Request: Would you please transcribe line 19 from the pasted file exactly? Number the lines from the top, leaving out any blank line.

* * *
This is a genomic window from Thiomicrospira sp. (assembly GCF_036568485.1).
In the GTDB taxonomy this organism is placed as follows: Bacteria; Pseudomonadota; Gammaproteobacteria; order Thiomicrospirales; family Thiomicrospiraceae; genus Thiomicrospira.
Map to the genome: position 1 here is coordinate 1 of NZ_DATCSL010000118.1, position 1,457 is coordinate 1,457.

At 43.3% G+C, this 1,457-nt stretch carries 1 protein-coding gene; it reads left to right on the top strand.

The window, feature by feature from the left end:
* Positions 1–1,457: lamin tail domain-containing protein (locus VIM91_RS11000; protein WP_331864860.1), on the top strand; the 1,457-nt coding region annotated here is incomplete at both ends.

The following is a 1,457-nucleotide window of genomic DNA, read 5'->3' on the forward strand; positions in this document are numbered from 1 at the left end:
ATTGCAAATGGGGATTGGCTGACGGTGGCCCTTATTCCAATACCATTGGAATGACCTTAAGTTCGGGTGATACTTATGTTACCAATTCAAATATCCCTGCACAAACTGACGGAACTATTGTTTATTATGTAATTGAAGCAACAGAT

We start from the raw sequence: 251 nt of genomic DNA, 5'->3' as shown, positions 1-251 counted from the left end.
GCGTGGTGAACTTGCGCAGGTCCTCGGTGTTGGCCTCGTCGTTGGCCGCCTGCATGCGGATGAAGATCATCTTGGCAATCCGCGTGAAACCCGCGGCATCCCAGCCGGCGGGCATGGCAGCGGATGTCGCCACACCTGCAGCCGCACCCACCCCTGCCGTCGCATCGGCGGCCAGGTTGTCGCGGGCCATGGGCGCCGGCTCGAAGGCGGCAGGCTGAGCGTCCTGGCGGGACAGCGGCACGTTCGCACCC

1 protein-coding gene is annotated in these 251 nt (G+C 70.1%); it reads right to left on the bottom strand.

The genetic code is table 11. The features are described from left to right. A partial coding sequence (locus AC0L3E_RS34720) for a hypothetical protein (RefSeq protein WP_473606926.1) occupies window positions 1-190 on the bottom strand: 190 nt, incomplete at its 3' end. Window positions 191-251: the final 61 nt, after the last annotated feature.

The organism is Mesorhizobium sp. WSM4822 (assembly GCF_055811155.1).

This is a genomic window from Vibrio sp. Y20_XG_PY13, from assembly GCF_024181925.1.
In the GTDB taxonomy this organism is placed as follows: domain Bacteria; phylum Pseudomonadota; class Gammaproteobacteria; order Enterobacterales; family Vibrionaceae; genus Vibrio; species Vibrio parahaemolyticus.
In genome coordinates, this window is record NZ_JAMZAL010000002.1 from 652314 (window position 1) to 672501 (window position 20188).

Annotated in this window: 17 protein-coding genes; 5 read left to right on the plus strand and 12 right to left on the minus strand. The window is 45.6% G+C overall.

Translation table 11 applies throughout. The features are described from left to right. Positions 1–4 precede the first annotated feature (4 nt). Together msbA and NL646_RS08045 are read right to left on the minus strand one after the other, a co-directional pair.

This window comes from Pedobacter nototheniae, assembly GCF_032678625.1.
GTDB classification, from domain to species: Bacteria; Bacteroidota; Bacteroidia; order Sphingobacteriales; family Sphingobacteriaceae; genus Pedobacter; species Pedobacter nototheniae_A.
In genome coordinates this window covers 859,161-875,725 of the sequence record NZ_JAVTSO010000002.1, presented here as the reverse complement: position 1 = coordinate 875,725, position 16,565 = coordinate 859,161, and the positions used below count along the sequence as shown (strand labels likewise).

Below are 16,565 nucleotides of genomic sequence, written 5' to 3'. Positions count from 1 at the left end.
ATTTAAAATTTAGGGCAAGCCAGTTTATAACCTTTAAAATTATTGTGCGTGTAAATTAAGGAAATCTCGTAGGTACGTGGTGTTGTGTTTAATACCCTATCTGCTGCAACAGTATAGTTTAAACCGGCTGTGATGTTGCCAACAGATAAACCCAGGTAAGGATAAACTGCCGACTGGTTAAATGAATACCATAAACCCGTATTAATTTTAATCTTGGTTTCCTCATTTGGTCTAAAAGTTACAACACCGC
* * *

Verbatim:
This window comes from Pedobacter nototheniae, assembly GCF_032678625.1.